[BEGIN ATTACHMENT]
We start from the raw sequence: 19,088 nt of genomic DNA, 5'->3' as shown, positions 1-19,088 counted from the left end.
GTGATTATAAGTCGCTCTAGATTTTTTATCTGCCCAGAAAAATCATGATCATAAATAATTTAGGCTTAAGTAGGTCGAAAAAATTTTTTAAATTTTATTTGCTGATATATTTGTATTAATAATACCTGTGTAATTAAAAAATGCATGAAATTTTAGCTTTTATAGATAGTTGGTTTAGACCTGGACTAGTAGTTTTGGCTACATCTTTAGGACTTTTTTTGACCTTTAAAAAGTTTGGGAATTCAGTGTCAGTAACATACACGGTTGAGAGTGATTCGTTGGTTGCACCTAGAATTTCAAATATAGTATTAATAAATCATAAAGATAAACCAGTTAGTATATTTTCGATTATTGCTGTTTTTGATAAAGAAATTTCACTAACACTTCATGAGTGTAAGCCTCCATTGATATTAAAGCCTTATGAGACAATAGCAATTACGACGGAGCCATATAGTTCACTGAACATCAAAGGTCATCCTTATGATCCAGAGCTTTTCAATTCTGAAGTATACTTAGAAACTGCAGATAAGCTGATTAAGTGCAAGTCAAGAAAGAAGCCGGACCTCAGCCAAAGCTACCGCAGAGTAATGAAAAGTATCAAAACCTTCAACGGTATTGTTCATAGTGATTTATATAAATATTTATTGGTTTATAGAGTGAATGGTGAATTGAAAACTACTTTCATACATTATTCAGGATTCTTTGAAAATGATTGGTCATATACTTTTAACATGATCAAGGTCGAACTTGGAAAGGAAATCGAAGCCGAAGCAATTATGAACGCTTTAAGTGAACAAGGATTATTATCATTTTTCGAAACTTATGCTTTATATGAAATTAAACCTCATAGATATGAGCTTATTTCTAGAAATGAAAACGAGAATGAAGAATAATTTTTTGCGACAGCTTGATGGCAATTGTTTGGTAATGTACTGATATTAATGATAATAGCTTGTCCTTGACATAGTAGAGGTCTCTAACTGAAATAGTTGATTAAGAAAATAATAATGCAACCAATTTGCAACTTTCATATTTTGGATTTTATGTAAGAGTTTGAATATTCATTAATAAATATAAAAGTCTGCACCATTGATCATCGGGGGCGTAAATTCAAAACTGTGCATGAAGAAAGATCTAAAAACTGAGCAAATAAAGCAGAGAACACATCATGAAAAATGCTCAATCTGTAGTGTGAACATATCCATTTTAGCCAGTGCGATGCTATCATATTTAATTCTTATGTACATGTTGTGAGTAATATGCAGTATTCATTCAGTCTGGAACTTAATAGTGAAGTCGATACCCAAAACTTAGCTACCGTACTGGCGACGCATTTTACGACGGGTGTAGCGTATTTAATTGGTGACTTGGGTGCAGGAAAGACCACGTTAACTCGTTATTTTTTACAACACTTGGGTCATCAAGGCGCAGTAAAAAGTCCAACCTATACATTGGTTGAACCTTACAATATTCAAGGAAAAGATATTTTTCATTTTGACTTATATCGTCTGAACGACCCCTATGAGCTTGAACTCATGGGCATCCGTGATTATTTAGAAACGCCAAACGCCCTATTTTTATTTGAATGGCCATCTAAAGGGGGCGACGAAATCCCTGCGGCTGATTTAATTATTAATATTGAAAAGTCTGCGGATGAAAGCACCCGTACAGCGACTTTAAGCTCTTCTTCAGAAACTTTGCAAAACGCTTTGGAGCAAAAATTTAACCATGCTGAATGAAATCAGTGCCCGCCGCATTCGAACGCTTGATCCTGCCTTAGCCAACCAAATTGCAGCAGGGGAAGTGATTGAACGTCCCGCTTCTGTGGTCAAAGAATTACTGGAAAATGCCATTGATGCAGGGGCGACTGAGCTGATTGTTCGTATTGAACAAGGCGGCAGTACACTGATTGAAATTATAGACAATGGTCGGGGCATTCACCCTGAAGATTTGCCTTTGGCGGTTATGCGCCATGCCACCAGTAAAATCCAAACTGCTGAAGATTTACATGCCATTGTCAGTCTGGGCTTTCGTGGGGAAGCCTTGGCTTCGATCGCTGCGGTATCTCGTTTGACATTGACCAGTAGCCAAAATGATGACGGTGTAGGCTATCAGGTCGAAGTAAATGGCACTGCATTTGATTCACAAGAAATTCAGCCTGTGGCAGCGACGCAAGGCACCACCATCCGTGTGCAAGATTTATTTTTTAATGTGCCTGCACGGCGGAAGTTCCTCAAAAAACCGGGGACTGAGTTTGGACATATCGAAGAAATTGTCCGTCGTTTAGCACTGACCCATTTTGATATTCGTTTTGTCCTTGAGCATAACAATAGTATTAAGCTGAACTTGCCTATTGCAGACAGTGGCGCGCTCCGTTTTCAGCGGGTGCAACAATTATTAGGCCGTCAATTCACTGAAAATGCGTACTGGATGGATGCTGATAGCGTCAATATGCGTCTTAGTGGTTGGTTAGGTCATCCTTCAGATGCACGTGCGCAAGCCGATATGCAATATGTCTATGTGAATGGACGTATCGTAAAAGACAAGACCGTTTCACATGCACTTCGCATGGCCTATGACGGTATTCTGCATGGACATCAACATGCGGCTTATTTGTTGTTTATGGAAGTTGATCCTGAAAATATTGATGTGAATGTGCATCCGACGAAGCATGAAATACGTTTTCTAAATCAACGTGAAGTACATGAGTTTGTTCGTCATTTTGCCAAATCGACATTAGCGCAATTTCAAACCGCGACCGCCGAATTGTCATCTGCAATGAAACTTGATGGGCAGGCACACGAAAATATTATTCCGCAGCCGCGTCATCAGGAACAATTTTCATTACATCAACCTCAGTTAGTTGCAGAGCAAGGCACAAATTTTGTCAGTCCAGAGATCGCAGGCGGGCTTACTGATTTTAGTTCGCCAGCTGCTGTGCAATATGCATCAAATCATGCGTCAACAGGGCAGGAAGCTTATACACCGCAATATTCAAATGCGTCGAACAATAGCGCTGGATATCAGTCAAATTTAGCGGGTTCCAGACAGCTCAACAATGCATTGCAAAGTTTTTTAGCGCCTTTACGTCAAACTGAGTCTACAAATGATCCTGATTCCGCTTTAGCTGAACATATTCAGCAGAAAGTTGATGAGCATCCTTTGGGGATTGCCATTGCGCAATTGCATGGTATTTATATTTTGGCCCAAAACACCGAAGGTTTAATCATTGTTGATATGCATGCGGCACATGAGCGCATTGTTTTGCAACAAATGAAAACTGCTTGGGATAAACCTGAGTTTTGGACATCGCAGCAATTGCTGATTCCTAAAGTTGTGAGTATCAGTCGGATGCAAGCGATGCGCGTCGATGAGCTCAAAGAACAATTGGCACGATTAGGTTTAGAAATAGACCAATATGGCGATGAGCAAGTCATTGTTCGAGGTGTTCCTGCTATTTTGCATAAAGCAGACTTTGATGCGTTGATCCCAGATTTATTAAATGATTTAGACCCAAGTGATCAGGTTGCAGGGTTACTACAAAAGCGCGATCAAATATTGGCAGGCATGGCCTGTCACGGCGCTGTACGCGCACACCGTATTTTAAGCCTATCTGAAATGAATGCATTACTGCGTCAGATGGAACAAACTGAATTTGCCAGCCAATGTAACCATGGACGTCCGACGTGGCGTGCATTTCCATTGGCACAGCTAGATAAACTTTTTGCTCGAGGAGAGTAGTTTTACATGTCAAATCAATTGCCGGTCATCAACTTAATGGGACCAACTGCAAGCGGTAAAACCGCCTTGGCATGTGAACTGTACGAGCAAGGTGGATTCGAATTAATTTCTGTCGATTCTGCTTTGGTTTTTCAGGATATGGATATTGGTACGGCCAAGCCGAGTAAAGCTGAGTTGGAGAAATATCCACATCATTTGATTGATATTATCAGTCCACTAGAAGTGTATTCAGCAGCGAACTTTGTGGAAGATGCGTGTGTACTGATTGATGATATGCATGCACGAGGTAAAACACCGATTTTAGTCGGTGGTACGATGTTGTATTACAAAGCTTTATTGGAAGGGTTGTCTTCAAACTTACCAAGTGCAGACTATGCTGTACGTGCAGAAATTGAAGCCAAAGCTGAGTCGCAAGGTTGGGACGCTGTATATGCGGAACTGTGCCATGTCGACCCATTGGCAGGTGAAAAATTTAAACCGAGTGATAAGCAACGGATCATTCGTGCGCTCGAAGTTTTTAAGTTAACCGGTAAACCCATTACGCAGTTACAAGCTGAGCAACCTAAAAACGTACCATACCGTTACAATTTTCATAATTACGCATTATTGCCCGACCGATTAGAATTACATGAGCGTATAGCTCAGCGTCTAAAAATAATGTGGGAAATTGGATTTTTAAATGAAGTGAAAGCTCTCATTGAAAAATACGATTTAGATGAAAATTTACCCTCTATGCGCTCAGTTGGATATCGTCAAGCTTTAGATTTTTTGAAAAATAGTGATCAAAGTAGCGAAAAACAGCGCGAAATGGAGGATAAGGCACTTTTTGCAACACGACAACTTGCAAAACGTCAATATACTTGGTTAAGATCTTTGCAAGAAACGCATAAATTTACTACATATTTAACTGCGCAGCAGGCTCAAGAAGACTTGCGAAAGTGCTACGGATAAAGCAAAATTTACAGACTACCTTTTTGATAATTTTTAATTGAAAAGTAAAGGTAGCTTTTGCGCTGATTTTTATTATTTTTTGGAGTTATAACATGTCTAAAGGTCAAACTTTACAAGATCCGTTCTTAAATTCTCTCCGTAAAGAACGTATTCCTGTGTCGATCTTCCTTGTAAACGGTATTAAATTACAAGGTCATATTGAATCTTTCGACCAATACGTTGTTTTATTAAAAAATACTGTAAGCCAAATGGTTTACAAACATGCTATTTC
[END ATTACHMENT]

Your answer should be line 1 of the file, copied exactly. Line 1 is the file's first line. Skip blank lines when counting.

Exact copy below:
We start from the raw sequence: 19,088 nt of genomic DNA, 5'->3' as shown, positions 1-19,088 counted from the left end.